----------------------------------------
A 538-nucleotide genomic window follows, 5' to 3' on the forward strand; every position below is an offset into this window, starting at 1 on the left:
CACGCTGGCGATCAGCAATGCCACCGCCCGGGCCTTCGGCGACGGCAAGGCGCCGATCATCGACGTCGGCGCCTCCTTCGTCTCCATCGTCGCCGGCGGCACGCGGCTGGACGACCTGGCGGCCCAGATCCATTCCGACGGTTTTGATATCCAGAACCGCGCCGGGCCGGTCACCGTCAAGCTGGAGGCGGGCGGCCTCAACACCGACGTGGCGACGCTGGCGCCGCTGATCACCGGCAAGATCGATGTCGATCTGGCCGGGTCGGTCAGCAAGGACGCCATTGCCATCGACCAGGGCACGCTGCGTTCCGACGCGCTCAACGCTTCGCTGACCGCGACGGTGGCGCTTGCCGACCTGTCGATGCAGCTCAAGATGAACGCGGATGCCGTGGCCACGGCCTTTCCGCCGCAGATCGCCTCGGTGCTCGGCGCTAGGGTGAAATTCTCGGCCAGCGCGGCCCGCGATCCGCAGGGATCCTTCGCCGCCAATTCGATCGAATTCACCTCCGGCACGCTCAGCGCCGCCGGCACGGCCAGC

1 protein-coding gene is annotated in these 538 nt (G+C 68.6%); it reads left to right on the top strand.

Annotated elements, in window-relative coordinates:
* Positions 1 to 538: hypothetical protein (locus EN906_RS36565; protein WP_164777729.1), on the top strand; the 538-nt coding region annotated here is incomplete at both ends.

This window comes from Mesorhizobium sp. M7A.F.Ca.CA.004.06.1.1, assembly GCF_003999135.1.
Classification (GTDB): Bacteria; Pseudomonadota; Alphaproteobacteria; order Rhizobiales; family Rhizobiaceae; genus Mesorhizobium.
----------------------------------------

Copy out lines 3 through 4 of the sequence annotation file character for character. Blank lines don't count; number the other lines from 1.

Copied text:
1 protein-coding gene is annotated in these 538 nt (G+C 68.6%); it reads left to right on the top strand.

Annotated elements, in window-relative coordinates: